Geoffrey was amazing! He told us all about Hereditary Diffuse Gastric Cancer (HDGC) which is the kind of cancer that took my mom’s life and most likely my grandpa’s, too. (HDGC wasn’t noted into the cancer books until after my grandpa passed, so that’s why I say most likely) My mom didn’t have genetic testing done, so we didn’t know if she had the mutation or not. You can still get HDGC and NOT have the mutation. Because of that, Geoffrey gave me a 25% chance of testing positive for the mutation. He explained what would happen if I tested positive, negative, or if it came back inconclusive. I remember feeling mentally exhausted when we left, but at the same time, I didn’t feel like there were any other questions or facts he could have given me. We left the office to discuss everything…..if there’s only a 25% chance of it coming back positive and you can still get HDGC even without a genetic mutation, is it worth it?, how much was all of this going to cost?, would it be covered by insurance?, what really will I do if it comes back positive (how DO you live without a stomach??)?
We left Geoffrey’s office, had lunch and discussed that you can’t put a price on your life and no matter what the results we got back were, it would be peace of mind. We stopped at the business office to find out fees and if they allowed payment plans (which they did) just in case it was going to be super spendy (which it was… about $6k without insurance). Then, we called the insurance company to find out if it was covered and how much would be covered (yes, it’s covered…had to meet the deductible first and then we would owe 20%). We decided with all of that information that it would be worth it to do. So, we marched back up to Geoffrey’s office and got the orders for the blood work. A simple blood draw and on our way back to Bismarck we were.
With a seven hour drive back, Sean drove and I did a LOT of research. I was on Google reading about HDGC and the mutated CDH-1 gene on any website I could possibly find. After reading for that long, it was a no brainer that IF my results came back positive, I would have a total gastrectomy (complete removal of my entire stomach….even saying that now sounds scary). I didn’t really have a hunch one way or another with how my results would come back, but I wanted to be prepared. I had 4-6 weeks to prepare myself for when they called and gave me the news.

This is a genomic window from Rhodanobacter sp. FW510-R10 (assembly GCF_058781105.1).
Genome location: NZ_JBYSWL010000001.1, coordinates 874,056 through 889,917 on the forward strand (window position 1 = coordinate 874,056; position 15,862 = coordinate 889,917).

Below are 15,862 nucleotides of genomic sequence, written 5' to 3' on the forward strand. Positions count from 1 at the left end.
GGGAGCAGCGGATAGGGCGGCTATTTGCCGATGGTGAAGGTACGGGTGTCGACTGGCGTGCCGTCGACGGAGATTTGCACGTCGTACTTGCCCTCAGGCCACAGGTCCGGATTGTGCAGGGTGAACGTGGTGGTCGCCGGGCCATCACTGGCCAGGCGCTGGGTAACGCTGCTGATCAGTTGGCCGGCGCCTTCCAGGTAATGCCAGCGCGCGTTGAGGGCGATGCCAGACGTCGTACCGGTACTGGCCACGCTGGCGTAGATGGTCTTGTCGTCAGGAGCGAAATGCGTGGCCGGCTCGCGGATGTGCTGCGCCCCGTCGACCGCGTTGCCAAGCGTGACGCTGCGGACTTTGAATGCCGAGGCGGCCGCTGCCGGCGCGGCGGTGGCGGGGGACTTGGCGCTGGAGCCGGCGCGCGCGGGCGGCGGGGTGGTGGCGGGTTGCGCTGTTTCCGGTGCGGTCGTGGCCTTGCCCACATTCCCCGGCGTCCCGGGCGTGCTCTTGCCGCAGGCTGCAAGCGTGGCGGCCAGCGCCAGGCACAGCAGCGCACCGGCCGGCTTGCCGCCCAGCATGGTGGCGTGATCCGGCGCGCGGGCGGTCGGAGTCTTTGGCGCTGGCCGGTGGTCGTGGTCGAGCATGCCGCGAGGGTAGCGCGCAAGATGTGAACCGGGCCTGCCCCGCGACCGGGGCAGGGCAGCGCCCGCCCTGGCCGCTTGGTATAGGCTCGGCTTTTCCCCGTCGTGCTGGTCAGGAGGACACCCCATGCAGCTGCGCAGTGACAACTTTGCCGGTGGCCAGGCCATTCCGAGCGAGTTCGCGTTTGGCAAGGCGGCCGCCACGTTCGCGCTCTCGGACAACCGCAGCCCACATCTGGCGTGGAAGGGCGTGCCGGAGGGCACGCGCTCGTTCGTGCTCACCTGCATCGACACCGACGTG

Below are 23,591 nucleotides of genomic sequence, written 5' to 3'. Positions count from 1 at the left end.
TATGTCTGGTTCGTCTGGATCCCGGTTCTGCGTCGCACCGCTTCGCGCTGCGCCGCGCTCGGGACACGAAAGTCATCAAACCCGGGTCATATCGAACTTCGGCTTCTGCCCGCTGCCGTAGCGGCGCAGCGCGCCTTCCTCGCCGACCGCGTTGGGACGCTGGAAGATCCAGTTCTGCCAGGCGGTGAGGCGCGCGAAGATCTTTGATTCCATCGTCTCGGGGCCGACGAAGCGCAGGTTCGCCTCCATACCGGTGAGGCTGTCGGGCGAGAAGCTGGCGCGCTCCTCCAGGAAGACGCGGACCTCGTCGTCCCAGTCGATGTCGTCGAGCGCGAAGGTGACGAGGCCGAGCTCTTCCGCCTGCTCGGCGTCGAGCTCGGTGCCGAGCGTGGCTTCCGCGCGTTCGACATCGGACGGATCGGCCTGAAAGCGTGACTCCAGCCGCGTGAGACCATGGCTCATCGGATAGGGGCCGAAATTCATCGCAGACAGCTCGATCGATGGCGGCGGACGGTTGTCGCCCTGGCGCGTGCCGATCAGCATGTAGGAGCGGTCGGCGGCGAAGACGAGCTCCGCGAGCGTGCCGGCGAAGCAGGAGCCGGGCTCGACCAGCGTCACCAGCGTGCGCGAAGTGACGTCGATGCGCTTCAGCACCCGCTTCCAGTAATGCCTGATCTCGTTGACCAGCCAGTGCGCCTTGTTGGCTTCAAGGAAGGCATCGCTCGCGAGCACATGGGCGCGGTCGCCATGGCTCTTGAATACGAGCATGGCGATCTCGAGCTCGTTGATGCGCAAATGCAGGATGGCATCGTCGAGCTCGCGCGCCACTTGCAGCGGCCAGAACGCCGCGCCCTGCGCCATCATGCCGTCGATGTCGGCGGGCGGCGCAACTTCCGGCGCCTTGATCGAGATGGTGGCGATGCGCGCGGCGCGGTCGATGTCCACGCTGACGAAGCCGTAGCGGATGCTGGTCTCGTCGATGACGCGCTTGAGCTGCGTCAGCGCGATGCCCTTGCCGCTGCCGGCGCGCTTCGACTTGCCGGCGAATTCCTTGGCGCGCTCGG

After a few weeks had gone by, I felt like I should have heard from them. So, I gave them a call and the nurse answered. She told me that sometimes they send a letter and sometimes they call you. She looked in my chart and said I was flagged to get a call. I asked, at that point, “Well, what determines if you get a call or letter?” (already knowing the answer) and the poor girl stumbled over her words. So, Geoffrey called and I found out I tested positive for the CDH-1 mutation. That gave me an 83% chance of getting HDGC (the same cancer that killed my mom at age 44) and if/when I got the cancer, I would only have a 4% chance of survival. On top of that, the average age of this brutal cancer was 38. I was 30 at this point and knew I needed get on this ASAP.
After multiple visits to Mayo to meet with the GI team, upper endoscopies, waiting for the waiting period with my insurance to pass, I had my WHOLE DANG stomach removed. I was TERRIFIED before surgery, but I KNEW this HAD to be done if I wanted to be around for family & friends. I now have a 0% chance of getting stomach cancer (so take that, stomach!!!) and for that I am SO grateful!!! I have had an overwhelming amount of support which has been SO helpful and really, living without your stomach isn’t that bad. It’s, actually, much easier than I ever expected it to be. Life is different now, but nothing I can’t handle. There hasn’t been one day that I’ve regretted this surgery and if I had to go back and do it again, I ABSOLUTELY would…hands down, no questions asked! “The best part about life after surgery is LIFE!”